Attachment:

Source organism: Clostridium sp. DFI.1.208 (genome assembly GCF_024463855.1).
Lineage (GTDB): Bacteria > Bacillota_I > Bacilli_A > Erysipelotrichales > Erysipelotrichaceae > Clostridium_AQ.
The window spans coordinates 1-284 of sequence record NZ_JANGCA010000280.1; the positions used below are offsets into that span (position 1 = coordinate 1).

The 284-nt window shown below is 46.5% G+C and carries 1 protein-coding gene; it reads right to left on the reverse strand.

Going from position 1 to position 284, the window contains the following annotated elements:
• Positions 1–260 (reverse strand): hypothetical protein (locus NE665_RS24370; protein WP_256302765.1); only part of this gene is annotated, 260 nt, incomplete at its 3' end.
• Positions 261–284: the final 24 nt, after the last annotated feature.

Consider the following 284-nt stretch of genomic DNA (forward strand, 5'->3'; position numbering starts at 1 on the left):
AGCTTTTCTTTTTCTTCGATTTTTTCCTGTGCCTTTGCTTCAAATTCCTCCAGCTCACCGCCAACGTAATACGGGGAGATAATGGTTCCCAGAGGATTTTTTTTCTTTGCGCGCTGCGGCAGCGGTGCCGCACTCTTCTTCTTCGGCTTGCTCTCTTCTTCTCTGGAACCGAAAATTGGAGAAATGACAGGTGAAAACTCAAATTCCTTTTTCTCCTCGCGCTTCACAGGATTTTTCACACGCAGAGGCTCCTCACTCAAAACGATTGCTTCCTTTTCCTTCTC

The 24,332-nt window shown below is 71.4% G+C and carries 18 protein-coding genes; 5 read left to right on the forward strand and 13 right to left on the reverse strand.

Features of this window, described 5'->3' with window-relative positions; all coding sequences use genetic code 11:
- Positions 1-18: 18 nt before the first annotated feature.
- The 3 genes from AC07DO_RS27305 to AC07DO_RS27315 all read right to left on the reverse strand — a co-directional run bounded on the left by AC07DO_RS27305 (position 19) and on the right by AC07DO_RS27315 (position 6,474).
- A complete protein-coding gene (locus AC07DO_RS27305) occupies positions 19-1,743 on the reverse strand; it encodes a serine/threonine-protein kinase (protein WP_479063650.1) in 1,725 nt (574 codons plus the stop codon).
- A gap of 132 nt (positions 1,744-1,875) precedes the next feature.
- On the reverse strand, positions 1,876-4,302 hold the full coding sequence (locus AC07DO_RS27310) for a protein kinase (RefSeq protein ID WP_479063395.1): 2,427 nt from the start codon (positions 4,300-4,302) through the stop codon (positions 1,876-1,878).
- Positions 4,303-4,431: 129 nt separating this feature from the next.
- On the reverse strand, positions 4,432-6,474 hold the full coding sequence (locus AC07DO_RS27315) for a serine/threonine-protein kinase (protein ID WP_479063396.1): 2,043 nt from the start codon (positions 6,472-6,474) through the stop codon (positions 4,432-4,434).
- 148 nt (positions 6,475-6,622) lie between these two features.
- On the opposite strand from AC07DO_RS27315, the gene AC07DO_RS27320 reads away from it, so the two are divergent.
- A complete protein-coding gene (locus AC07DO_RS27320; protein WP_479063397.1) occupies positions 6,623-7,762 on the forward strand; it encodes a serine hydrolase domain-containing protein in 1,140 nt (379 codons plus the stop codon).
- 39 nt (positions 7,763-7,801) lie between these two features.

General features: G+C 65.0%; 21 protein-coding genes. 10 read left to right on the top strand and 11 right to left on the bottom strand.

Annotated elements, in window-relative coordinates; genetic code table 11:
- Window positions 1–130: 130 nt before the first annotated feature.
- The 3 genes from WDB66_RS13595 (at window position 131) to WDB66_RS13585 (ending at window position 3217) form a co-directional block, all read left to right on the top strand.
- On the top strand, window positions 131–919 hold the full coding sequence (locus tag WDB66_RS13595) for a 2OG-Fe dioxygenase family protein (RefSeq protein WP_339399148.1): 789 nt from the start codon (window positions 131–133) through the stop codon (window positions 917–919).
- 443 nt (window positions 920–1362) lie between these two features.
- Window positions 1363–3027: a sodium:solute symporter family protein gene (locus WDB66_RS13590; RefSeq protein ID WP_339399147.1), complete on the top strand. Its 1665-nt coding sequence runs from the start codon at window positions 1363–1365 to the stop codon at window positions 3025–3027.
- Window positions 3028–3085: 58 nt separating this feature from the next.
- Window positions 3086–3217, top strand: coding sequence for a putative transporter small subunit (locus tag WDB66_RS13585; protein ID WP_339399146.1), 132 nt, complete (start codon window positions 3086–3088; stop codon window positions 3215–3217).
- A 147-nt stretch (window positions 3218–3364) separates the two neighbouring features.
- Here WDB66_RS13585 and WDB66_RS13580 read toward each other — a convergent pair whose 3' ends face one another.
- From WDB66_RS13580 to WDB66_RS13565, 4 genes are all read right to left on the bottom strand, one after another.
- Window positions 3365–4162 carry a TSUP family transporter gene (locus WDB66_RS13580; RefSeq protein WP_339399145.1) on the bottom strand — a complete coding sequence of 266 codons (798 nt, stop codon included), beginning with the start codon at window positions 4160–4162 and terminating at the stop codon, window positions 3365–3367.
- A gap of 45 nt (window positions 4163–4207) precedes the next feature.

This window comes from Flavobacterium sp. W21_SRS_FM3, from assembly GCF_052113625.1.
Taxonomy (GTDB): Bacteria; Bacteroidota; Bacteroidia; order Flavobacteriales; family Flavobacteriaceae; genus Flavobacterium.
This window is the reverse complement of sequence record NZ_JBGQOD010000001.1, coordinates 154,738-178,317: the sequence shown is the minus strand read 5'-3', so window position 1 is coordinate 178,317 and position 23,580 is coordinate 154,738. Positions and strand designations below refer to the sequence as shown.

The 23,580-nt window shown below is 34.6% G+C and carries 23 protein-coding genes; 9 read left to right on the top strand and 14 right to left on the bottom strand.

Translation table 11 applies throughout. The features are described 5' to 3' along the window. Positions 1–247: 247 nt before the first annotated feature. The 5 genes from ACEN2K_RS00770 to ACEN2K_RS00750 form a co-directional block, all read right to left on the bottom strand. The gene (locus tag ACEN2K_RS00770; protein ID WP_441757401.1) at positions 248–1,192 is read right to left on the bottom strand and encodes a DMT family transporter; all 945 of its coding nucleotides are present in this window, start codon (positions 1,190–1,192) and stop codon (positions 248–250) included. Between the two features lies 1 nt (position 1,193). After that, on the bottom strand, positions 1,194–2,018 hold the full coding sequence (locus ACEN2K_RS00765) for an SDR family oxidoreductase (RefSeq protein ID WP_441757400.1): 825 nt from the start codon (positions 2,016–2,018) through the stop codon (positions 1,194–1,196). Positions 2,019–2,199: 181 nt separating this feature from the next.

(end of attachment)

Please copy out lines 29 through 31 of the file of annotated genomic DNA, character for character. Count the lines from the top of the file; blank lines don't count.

- Window positions 1363–3027: a sodium:solute symporter family protein gene (locus WDB66_RS13590; RefSeq protein ID WP_339399147.1), complete on the top strand. Its 1665-nt coding sequence runs from the start codon at window positions 1363–1365 to the stop codon at window positions 3025–3027.
- Window positions 3028–3085: 58 nt separating this feature from the next.
- Window positions 3086–3217, top strand: coding sequence for a putative transporter small subunit (locus tag WDB66_RS13585; protein ID WP_339399146.1), 132 nt, complete (start codon window positions 3086–3088; stop codon window positions 3215–3217).